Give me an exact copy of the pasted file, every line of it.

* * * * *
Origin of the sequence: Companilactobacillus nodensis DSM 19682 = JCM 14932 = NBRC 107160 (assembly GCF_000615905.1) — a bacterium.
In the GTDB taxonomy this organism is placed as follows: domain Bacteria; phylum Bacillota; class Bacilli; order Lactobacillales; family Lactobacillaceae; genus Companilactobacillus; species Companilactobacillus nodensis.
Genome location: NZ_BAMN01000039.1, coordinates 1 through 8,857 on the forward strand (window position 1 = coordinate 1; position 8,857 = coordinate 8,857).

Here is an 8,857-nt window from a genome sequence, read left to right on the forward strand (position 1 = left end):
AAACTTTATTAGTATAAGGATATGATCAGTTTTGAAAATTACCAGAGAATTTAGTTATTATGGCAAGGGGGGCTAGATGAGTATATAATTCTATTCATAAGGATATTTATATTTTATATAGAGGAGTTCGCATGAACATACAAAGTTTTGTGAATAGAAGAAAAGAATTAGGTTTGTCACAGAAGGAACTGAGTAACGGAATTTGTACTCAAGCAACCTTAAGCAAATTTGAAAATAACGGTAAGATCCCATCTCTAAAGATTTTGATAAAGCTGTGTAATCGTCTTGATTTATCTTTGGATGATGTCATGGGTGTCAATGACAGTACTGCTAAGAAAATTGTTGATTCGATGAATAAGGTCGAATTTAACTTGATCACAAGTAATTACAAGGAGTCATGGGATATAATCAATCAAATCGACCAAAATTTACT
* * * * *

Origin of the sequence: Companilactobacillus nodensis DSM 19682 = JCM 14932 = NBRC 107160 (assembly GCF_000615905.1) — a bacterium.
In the GTDB taxonomy this organism is placed as follows: domain Bacteria; phylum Bacillota; class Bacilli; order Lactobacillales; family Lactobacillaceae; genus Companilactobacillus; species Companilactobacillus nodensis.
Genome location: NZ_BAMN01000039.1, coordinates 1 through 8,857 on the forward strand (window position 1 = coordinate 1; position 8,857 = coordinate 8,857).

Here is an 8,857-nt window from a genome sequence, read left to right on the forward strand (position 1 = left end):
AAACTTTATTAGTATAAGGATATGATCAGTTTTGAAAATTACCAGAGAATTTAGTTATTATGGCAAGGGGGGCTAGATGAGTATATAATTCTATTCATAAGGATATTTATATTTTATATAGAGGAGTTCGCATGAACATACAAAGTTTTGTGAATAGAAGAAAAGAATTAGGTTTGTCACAGAAGGAACTGAGTAACGGAATTTGTACTCAAGCAACCTTAAGCAAATTTGAAAATAACGGTAAGATCCCATCTCTAAAGATTTTGATAAAGCTGTGTAATCGTCTTGATTTATCTTTGGATGATGTCATGGGTGTCAATGACAGTACTGCTAAGAAAATTGTTGATTCGATGAATAAGGTCGAATTTAACTTGATCACAAGTAATTACAAGGAGTCATGGGATATAATCAATCAAATCGACCAAAATTTACT